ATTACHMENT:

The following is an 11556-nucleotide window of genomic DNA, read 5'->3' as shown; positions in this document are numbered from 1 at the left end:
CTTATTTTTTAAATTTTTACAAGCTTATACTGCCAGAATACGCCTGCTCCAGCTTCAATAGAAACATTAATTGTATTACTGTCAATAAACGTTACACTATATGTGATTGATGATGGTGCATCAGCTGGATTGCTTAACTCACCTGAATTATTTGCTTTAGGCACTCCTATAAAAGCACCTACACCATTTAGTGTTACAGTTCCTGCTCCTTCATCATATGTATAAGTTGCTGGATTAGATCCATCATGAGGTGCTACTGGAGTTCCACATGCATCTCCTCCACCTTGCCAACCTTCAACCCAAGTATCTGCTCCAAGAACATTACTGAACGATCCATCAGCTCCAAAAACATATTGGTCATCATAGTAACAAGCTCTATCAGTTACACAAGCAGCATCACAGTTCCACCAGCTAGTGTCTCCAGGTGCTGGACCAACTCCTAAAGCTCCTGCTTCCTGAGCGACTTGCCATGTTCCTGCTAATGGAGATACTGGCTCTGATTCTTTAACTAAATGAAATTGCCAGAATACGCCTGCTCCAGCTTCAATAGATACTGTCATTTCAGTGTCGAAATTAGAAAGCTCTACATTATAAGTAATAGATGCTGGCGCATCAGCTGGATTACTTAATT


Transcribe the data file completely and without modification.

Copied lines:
The following is an 11556-nucleotide window of genomic DNA, read 5'->3' as shown; positions in this document are numbered from 1 at the left end:
CTTATTTTTTAAATTTTTACAAGCTTATACTGCCAGAATACGCCTGCTCCAGCTTCAATAGAAACATTAATTGTATTACTGTCAATAAACGTTACACTATATGTGATTGATGATGGTGCATCAGCTGGATTGCTTAACTCACCTGAATTATTTGCTTTAGGCACTCCTATAAAAGCACCTACACCATTTAGTGTTACAGTTCCTGCTCCTTCATCATATGTATAAGTTGCTGGATTAGATCCATCATGAGGTGCTACTGGAGTTCCACATGCATCTCCTCCACCTTGCCAACCTTCAACCCAAGTATCTGCTCCAAGAACATTACTGAACGATCCATCAGCTCCAAAAACATATTGGTCATCATAGTAACAAGCTCTATCAGTTACACAAGCAGCATCACAGTTCCACCAGCTAGTGTCTCCAGGTGCTGGACCAACTCCTAAAGCTCCTGCTTCCTGAGCGACTTGCCATGTTCCTGCTAATGGAGATACTGGCTCTGATTCTTTAACTAAATGAAATTGCCAGAATACGCCTGCTCCAGCTTCAATAGATACTGTCATTTCAGTGTCGAAATTAGAAAGCTCTACATTATAAGTAATAGATGCTGGCGCATCAGCTGGATTACTTAATT